Mothers on frontline seek balance in COVID-19 fight


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Leslie Friedman, left, enjoys a moment with her daughters Chloe, center, and Jasmine Burns. Friedman is the director of nursing at Viera del Mar.

Jill Blue

These are challenging times for all area residents, but mothers who are working on the frontlines in the fight against COVID-19 have been able to balance helping the community with taking care of their families.

Among them is 42-year-old Olivia Kelly.

Kelly is a mom to four children who works as a fire medic at Brevard County Fire Rescue Station 80 off of Pineda Court in Suntree. Though the burden of being a mother and working such an important and potentially life-saving job could be seen as stressful for some, Kelly instead has been seemingly able to manage both seamlessly.

At work, Kelly said, it’s largely been business as usual with at least one noteworthy exception, she added.

“Nothing much there has changed. They're (Kelly’s co-workers) like me. They go home and teach their kids. We're all supportive together,” Kelly said. “What has changed is wearing a mask on every call.”

Home life has seen more changes, she noted, as her kids transition to online learning. She said that her kids now are able to wake up at 9 a.m. and start school by 10 a.m. which she said was “a win for all of us.”

“It’s definitely been a transition,” Kelly added. “I think we've finally found our rhythm on Week 4. This past week was a good week.”

Kelly also said, that she was “very proud,” and deservedly so, with respect to what she was doing professionally.

“Definitely happy with this career choice and helping others and I know it's going to be one that I can look back on after retirement and be proud of and thankful for,” Kelly added.

Leslie Friedman, director of nursing at Viera Del Mar Health & Rehabilitation Center off Vidina Drive in Viera, is another mom helping the community in the fight against COVID-19, as she helps those in a particularly susceptible demographic stay safe.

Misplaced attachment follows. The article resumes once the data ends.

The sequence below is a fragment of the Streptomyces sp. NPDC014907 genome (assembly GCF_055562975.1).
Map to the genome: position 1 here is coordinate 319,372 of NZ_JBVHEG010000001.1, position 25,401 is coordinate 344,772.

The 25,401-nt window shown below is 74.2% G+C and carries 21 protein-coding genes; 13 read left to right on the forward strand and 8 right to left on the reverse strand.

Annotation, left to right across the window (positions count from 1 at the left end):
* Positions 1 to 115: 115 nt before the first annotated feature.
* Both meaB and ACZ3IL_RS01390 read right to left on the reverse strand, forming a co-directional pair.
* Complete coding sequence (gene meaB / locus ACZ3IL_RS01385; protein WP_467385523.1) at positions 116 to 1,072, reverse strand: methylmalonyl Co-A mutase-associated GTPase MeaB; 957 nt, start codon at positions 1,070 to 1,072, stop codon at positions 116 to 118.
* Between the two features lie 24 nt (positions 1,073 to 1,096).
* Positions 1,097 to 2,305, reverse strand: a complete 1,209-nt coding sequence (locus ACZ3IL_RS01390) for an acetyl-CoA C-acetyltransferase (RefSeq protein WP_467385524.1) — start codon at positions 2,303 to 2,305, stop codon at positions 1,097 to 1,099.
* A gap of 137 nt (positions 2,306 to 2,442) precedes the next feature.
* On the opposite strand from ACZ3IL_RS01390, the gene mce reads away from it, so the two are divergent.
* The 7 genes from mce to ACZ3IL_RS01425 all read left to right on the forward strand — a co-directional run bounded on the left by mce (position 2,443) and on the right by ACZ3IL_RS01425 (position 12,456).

“I feel it’s very important to be extra careful and protective and this time to protect the most vulnerable population against COVID-19,” Friedman said.

Friedman’s day-to-day work at the center has taken on new dynamics with the advent of the COVID-19 outbreak.

“I am in a COVID-caller meeting at least daily, if not more. We have had policy changes and recommendations change sometimes multiple times a day,” Friedman said.
“… I’m up in the wee hours in the morning checking temperatures and oxygen saturation.”

To that end, Friedman said that her family has supported her through the new challenge, as she stated that she relies “a lot on my family to help.” 

Friedman also offered praise for those working alongside of her at the facility.

“I think I have nothing but heroes working here right now,” Friedman noted. “I think that everybody has been extra helpful and a little bit more willing to go above and beyond to protect our patients here. I think it really has brought us all together.”